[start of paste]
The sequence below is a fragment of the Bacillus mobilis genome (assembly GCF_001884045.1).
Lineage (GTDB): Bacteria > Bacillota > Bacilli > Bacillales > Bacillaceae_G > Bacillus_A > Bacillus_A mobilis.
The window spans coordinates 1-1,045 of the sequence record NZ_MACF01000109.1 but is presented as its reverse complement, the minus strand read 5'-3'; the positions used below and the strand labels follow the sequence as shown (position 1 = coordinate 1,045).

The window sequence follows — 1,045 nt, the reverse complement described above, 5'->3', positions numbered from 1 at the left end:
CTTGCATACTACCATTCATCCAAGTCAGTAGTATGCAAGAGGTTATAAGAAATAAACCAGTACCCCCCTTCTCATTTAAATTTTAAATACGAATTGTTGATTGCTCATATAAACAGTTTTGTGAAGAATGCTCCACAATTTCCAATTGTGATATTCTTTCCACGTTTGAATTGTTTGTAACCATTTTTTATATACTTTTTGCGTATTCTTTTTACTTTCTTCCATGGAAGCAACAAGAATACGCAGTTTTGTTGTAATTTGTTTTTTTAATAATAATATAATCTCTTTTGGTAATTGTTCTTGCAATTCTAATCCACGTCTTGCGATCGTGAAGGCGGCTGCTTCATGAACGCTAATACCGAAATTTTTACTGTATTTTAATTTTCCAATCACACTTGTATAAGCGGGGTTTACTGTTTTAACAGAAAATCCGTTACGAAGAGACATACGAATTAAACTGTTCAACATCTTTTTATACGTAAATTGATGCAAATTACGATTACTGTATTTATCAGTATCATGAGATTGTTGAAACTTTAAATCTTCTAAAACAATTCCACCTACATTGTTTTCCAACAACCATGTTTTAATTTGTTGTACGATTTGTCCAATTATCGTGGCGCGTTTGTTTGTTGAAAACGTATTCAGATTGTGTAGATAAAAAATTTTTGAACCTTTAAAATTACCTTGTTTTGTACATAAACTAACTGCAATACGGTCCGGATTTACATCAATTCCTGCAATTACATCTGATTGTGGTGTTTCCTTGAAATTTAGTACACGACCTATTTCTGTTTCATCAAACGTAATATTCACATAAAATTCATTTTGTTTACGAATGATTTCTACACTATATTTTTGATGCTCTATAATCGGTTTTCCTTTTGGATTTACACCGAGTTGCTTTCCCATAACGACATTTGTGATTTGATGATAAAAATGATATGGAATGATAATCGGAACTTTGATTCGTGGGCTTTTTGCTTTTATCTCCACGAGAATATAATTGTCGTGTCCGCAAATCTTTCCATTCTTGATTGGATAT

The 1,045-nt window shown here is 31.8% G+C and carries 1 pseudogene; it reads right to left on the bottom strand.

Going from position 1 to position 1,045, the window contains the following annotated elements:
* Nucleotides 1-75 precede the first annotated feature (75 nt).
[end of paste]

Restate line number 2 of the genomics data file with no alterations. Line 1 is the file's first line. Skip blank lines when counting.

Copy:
Lineage (GTDB): Bacteria > Bacillota > Bacilli > Bacillales > Bacillaceae_G > Bacillus_A > Bacillus_A mobilis.